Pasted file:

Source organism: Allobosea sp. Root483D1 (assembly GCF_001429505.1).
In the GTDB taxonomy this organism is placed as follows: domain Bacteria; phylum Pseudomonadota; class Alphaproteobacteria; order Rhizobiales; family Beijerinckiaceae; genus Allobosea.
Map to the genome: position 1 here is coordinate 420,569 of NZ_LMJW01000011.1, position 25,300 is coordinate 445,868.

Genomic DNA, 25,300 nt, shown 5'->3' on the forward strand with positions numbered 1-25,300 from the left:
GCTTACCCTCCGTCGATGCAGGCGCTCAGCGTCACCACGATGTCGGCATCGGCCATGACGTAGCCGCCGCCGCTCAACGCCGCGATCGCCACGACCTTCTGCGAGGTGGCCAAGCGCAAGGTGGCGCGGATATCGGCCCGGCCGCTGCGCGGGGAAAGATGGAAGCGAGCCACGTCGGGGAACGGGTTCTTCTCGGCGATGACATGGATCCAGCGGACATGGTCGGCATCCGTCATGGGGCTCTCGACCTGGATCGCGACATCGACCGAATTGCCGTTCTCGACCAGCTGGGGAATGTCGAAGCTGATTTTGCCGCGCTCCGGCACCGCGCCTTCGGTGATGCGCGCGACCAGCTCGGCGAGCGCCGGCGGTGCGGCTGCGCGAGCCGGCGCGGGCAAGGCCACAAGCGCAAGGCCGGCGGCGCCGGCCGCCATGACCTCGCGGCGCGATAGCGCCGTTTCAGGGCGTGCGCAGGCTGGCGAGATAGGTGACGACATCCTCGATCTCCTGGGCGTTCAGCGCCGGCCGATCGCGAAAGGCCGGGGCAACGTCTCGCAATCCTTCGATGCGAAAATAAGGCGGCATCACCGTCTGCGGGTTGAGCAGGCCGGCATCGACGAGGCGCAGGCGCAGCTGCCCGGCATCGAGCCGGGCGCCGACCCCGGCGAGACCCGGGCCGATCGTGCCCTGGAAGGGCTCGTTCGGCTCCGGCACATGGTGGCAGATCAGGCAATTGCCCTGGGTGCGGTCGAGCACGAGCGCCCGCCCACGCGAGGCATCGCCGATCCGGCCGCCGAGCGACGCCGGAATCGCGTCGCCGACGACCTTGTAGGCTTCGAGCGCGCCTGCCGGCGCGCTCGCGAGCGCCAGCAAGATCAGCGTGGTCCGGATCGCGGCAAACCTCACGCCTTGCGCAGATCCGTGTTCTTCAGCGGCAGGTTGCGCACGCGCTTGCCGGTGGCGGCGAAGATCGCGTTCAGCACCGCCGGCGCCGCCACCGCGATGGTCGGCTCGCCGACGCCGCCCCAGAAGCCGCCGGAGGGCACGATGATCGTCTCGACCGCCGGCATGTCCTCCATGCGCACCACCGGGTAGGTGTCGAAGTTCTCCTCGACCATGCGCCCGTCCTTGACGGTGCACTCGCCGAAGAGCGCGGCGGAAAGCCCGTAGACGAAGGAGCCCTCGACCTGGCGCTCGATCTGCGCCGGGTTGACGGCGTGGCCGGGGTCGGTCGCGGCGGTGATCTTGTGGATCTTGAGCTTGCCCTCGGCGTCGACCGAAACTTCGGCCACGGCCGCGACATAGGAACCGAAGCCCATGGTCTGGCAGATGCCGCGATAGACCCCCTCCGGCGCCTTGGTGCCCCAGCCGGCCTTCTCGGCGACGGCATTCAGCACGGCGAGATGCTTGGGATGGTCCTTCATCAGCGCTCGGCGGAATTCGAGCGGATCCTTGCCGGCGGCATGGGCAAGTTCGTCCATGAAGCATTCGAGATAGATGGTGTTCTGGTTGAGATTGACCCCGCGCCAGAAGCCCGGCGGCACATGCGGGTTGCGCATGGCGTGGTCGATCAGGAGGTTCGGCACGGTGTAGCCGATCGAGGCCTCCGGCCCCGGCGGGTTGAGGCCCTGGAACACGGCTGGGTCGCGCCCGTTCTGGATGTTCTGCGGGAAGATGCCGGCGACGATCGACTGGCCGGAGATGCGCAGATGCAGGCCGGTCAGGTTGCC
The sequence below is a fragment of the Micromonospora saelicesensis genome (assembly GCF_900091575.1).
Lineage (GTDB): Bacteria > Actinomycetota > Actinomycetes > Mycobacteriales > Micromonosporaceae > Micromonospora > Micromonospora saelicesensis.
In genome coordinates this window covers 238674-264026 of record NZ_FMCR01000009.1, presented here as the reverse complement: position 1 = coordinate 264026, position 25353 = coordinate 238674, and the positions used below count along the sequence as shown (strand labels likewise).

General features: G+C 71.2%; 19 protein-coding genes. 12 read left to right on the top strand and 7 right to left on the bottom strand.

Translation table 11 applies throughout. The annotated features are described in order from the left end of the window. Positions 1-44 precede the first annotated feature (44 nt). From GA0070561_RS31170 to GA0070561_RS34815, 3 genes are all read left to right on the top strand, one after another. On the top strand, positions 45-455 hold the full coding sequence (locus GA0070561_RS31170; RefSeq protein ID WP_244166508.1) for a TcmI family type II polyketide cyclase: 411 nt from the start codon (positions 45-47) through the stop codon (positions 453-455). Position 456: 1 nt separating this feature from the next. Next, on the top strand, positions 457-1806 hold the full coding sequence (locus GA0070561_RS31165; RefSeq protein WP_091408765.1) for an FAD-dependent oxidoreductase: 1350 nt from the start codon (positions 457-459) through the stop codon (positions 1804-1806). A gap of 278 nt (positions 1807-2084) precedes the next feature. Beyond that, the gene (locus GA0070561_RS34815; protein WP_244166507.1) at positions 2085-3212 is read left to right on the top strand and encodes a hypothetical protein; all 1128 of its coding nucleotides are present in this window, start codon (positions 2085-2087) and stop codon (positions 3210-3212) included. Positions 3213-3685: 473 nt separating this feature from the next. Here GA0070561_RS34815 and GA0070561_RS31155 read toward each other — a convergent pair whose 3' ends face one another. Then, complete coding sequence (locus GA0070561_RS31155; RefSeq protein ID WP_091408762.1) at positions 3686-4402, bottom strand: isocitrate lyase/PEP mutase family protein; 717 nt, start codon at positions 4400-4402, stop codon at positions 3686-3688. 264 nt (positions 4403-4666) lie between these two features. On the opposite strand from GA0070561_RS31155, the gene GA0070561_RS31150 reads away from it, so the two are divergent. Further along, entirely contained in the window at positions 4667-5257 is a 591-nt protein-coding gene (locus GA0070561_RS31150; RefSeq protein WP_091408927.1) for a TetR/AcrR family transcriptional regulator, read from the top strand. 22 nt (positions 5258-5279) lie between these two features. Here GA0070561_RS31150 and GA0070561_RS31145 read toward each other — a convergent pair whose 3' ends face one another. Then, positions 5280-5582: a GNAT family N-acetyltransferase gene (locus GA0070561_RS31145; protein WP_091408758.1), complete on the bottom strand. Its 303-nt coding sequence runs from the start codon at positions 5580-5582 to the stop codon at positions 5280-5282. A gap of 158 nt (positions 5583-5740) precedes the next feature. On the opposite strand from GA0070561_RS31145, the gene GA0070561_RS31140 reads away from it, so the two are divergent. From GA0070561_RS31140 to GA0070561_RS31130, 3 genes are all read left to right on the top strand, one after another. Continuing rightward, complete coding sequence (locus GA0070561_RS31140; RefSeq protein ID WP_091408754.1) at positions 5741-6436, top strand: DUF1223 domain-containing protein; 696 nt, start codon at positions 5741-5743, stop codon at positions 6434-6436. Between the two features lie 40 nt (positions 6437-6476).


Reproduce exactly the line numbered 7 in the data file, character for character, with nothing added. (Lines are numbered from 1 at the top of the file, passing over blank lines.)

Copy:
Lineage (GTDB): Bacteria > Actinomycetota > Actinomycetes > Mycobacteriales > Micromonosporaceae > Micromonospora > Micromonospora saelicesensis.